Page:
“It invigorated the neighborhood, and because they can advertise and market, it really helped all the surrounding businesses,” Consolo said of Kmart. “It just became a traffic generator.”

A spokesperson for The Related Companies — which owns the One Union Square building at the square’s south end, as well as a controlling interest in Virgin stores — acknowledged brokerage Winick Realty Group is handling the leasing, though no listing appears on its Web site and the company did not return requests for comment by press time.

Regardless, Consolo believes a deal will be struck by the summer, with a new store or stores opening in 2010.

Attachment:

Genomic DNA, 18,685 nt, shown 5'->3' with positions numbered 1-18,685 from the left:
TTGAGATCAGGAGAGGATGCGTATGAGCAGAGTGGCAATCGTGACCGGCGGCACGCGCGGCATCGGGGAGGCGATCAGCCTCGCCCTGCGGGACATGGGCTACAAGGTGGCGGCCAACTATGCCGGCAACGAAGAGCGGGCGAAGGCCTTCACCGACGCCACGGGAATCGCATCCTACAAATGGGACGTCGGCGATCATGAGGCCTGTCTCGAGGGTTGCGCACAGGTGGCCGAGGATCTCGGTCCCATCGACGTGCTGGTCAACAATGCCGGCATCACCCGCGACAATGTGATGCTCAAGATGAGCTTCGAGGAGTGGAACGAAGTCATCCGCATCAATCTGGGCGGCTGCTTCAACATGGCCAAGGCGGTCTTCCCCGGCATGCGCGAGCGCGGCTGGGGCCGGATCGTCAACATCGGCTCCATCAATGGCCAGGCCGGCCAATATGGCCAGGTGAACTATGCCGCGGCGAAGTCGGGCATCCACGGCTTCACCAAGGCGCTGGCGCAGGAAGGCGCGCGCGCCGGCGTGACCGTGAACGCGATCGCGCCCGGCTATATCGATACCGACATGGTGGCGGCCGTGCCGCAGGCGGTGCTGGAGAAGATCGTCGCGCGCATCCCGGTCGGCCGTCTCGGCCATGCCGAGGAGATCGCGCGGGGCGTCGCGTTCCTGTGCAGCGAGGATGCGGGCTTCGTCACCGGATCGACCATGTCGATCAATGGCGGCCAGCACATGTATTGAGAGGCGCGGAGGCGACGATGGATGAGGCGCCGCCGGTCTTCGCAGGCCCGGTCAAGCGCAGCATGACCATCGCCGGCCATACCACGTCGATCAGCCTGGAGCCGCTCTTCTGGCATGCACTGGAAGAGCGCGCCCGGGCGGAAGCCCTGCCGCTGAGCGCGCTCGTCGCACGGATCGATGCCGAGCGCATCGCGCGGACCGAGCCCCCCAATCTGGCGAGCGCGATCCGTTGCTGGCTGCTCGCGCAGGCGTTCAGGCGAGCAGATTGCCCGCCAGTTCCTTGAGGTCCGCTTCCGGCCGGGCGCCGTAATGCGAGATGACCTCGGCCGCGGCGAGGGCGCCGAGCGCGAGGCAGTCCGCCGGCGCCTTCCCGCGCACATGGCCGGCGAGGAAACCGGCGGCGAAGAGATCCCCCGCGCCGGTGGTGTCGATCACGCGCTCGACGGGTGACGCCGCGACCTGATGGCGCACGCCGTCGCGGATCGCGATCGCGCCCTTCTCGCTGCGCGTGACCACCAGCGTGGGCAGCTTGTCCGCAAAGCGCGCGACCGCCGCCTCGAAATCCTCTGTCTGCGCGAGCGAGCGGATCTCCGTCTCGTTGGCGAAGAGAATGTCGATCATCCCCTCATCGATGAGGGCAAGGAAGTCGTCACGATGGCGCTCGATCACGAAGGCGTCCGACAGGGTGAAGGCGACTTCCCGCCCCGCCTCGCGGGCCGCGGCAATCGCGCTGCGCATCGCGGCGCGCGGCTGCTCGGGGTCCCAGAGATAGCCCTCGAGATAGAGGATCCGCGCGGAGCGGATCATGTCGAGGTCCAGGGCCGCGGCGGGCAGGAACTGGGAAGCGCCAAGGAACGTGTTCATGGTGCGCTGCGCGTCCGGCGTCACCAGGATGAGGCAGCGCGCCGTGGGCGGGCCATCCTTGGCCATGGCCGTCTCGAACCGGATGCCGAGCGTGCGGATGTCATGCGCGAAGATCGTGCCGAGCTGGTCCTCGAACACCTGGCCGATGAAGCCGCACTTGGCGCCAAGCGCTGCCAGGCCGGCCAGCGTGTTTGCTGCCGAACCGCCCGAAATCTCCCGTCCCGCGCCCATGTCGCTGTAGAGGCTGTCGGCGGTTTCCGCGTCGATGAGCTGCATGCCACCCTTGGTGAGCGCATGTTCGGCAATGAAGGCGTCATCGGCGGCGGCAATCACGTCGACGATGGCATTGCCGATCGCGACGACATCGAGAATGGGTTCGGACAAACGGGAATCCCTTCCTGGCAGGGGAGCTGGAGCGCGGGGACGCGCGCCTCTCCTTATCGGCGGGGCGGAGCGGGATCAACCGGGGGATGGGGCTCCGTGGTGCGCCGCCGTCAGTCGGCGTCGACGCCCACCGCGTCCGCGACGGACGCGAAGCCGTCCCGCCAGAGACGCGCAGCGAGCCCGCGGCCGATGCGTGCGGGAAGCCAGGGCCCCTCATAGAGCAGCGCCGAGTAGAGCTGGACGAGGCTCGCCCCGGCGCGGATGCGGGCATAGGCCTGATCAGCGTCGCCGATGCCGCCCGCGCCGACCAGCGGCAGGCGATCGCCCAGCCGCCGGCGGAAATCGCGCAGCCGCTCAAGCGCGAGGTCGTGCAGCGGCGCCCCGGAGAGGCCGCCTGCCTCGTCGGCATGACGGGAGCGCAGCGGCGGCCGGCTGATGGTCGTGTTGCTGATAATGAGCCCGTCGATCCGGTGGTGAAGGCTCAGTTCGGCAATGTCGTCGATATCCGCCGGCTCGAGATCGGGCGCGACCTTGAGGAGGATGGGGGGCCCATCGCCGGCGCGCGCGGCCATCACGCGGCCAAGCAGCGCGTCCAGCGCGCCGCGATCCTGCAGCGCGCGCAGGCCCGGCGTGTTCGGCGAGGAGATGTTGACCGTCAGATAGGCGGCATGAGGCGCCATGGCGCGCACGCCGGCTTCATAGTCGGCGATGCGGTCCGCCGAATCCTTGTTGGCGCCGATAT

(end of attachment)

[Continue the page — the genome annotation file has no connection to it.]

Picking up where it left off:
GM for Trump Soho

The Trump Soho project’s new general manager has been busy building his operations team in advance of the condo-hotel’s planned opening at the corner of Spring and Varick Sts. next fall.

David Chase, a 17-year hotel-industry veteran, will oversee operations at both the 46-story building and its on-site venues after being hired to the post last October.

Chase came to Trump Soho from the Ritz-Carlton in Battery Park, where he had served as hotel manager since 2001, and has done stints at Midtown’s St. Regis hotel and Ritz-Carlton hotels in Boston and San Francisco.

In just the past couple of weeks, Chase has grown his executive team from two to about 10 staff, who will handle everything from food and beverages to marketing and public relations.